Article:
5 nm process

From Wikipedia, the free encyclopedia
Jump to navigation Jump to search

In semiconductor manufacturing, the International Roadmap for Devices and Systems defines the nm process as the MOSFET technology node following the 7 nm node. As of 2019, Samsung Electronics and TSMC have begun limited risk production of 5 nm nodes,[1][2] and are planning to begin mass production in 2020.[3][4]

The commercial 5 nm node is based on multi-gate MOSFET (MuGFET) technology, with FinFETs (fin field-effect transistors). 5 nm GAAFET (gate-all-around field-effect transistor) nodes had also been demonstrated, but not commercialized.



The 5 nm node was once assumed by some experts to be the end of Moore's law.[5] Transistors smaller than 7 nm will experience quantum tunnelling through the gate oxide layer.[6] Due to the costs involved in development, 5 nm is predicted to take longer to reach market than the two years estimated by Moore's law.[5]

In 2009, Intel's roadmap projected an end-user release by approximately 2020, though Intel has not yet revealed any specific plans to manufacturers or retailers.[7][8]

Technology demos[edit]

Single-transistor devices below 7 nm were first demonstrated by researchers in the early 2000s. In 2002, an IBM research team including Bruce Doris, Omer Dokumaci, Meikei Ieong and Anda Mocuta fabricated a 6-nanometre silicon-on-insulator (SOI) MOSFET.[9][10]

In 2003, a Japanese research team at NEC, led by Hitoshi Wakabayashi and Shigeharu Yamagami, fabricated the first 5 nm MOSFET.[11][12]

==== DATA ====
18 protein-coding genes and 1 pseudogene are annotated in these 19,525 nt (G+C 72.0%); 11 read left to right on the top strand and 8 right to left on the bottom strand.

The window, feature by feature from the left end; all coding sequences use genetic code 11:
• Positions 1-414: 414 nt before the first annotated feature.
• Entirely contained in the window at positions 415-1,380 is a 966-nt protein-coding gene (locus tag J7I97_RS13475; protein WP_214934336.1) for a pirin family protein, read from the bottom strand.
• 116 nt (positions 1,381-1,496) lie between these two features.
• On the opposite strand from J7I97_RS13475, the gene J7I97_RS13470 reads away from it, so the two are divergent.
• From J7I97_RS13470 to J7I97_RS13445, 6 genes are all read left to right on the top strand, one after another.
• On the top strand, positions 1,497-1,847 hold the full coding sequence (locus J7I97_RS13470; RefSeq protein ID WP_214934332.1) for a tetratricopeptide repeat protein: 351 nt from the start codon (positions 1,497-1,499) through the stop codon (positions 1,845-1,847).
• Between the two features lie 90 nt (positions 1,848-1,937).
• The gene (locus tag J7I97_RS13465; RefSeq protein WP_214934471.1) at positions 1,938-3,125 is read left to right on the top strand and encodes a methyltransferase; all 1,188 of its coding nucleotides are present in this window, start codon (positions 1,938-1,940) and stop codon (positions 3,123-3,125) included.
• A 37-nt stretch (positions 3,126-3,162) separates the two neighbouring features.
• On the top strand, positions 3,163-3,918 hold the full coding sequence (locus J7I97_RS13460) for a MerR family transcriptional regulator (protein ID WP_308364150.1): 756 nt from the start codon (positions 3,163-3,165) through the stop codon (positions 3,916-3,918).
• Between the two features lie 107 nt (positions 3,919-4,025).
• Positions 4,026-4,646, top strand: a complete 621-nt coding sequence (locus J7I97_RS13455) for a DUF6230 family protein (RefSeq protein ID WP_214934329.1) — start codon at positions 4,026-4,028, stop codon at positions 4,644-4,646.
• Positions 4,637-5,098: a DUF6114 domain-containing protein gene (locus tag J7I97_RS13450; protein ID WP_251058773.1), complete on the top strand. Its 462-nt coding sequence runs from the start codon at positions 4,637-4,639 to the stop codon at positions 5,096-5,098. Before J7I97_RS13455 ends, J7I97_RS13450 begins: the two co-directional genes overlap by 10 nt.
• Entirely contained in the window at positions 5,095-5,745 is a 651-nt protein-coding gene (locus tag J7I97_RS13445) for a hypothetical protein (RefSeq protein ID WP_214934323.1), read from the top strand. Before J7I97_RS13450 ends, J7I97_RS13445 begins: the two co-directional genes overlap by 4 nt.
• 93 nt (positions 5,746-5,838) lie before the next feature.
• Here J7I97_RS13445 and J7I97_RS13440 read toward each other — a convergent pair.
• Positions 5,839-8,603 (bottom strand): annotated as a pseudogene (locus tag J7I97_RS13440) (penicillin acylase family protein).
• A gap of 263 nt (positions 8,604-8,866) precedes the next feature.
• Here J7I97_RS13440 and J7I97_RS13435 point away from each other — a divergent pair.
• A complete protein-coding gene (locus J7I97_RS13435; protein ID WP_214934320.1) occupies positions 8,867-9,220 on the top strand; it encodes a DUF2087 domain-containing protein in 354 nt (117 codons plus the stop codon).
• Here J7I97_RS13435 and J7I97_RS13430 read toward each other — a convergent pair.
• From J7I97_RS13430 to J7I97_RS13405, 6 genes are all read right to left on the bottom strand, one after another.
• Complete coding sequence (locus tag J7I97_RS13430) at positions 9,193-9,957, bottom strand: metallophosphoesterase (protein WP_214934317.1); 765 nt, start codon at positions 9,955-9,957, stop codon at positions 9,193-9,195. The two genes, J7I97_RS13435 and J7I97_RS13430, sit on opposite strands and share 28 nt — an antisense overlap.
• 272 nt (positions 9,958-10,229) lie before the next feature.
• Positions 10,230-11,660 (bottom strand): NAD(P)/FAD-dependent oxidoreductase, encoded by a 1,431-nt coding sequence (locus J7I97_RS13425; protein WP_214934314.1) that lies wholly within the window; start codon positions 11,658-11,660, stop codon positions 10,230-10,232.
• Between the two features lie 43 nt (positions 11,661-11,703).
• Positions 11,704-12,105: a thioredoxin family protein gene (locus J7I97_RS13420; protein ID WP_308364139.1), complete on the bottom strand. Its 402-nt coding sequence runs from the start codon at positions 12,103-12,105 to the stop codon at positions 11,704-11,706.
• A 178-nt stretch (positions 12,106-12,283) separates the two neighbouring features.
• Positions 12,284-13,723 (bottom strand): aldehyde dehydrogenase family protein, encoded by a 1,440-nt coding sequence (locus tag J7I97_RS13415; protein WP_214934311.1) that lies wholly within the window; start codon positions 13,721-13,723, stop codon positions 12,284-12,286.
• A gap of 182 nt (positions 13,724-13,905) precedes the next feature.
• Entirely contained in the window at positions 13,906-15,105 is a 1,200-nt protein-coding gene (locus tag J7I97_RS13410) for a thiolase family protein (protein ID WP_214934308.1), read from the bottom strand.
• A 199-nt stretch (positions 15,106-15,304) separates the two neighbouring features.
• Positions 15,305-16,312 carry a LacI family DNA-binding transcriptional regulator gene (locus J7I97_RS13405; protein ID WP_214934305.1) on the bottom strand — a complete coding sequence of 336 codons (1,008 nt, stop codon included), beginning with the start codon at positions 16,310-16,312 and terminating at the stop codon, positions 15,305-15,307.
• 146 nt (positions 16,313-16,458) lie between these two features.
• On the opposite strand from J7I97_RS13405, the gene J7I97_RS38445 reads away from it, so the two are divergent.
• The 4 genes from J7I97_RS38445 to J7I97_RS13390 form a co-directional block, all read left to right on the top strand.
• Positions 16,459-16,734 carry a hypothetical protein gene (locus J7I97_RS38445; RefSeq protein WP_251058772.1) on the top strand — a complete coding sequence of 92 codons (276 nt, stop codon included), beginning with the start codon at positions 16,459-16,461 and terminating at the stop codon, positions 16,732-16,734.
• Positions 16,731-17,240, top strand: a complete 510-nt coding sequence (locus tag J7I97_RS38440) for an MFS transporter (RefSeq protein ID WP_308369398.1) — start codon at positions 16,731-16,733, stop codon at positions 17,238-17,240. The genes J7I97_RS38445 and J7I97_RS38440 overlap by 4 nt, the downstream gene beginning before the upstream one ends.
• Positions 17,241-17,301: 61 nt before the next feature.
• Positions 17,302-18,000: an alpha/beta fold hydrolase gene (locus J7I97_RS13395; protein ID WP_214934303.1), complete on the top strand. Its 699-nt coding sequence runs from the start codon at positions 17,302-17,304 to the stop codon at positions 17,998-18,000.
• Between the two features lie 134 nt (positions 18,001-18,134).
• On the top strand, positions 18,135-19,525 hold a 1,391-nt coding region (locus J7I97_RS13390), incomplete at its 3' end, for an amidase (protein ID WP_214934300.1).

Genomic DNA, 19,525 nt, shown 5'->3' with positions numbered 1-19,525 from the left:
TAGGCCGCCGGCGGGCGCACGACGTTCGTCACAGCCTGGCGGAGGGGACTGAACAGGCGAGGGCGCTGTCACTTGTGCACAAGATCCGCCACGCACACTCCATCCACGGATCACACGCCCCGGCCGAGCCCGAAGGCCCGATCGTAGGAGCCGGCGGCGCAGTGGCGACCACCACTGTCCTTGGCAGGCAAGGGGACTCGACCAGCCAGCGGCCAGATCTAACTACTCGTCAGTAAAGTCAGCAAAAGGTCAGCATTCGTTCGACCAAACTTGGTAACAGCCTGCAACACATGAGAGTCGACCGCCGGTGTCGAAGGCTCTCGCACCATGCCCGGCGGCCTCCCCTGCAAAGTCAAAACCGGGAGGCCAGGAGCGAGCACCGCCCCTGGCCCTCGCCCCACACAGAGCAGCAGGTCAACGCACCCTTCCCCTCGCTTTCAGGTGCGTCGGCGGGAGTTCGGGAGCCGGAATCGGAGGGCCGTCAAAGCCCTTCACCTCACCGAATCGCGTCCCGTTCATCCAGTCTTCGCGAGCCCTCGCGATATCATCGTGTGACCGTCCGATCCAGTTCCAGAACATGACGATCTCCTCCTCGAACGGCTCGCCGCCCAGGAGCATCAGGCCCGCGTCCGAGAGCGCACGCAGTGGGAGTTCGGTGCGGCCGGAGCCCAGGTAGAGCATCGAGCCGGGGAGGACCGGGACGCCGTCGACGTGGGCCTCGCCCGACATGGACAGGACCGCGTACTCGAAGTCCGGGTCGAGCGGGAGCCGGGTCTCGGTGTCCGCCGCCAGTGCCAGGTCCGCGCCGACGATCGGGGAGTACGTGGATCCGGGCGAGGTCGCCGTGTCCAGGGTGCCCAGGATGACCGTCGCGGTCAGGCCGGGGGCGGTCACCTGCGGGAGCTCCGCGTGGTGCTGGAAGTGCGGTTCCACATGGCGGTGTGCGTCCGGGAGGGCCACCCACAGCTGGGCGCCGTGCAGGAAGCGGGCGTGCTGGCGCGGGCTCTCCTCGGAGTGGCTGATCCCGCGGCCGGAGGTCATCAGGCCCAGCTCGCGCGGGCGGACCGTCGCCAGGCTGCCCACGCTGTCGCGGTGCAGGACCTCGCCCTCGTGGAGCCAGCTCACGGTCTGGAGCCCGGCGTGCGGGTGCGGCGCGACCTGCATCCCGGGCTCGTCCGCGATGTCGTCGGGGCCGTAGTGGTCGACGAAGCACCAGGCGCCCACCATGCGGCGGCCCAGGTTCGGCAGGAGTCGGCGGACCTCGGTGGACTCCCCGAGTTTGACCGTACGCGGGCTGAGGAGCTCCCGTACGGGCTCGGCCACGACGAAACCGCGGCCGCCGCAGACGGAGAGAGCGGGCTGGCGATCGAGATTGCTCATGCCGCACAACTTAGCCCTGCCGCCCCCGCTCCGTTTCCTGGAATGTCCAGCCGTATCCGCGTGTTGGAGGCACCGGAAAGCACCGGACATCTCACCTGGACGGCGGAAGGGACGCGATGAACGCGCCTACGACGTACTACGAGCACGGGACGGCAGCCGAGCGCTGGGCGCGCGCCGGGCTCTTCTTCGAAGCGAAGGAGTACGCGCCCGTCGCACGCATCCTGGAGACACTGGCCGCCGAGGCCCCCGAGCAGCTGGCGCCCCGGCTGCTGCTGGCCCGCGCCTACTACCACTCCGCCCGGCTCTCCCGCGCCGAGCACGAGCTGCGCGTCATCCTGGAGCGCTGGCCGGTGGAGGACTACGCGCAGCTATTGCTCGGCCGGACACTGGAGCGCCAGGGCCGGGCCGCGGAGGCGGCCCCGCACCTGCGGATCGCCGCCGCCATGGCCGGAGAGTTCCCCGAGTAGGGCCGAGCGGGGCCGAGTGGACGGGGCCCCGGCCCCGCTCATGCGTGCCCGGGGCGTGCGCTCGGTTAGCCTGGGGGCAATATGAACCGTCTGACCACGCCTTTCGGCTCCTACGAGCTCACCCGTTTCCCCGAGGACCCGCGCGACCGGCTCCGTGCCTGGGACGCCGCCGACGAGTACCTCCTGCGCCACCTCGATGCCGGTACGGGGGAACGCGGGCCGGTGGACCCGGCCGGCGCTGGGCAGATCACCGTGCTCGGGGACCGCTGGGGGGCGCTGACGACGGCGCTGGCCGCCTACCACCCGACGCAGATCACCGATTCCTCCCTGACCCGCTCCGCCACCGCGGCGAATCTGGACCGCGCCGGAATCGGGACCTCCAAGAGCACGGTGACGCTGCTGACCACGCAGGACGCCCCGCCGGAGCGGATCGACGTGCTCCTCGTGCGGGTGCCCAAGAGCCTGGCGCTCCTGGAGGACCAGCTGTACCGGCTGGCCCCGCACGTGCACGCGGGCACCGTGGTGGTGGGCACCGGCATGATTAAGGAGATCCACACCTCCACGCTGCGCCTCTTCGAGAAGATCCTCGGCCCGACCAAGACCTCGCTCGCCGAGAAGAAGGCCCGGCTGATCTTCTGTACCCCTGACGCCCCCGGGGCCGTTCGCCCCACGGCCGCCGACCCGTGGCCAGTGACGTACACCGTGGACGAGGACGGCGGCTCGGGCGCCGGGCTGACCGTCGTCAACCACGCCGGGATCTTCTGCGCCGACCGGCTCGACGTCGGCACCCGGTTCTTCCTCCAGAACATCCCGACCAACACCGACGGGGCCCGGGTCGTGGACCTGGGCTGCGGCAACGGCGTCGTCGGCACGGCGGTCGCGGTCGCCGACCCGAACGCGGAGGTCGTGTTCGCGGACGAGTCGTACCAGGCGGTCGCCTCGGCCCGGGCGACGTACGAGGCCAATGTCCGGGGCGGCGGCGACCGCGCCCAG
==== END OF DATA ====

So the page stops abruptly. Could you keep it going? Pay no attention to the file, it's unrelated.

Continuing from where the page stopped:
In 2015, IMEC and Cadence had fabricated 5 nm test chips. The fabricated test chips are not fully functional devices but rather are to evaluate patterning of interconnect layers.[13][14]

In 2015, Intel described a lateral nanowire (or gate-all-around) FET concept for the 5 nm node.[15]

In 2017, IBM revealed that they had created 5 nm silicon chips,[16] using silicon nanosheets in a gate-all-around configuration (GAAFET), a break from the usual FinFET design. The GAAFET transistors used had 3 nanosheets stacked on top of each other, covered in their entirety by the same gate, just like FinFETs usually have several physical fins side by side that are electrically a single unit and are covered in their entirety by the same gate. IBM's chip measured 50 mm2 and had 600 million transistors per mm2.[17][18]


In early 2018, TSMC expected to begin production of a 5 nm node by 2020 on its new Fab 18.[19] In October 2018, TSMC announced plans to start testing or "risk production" of 5 nm devices by April 2019.[20]

In April 2019, Samsung Electronics announced they had been offering their 5 nm process (5LPE) tools to their customers since 2018 Q4.[1] In April 2019, TSMC announced that their 5 nm process (CLN5FF, N5) had begun risk production, and that full chip design specifications were now available to potential customers. The N5 process can use EUVL on up to 14 layers, compared to only 5 or 4 layers in N6 and N7++.[2]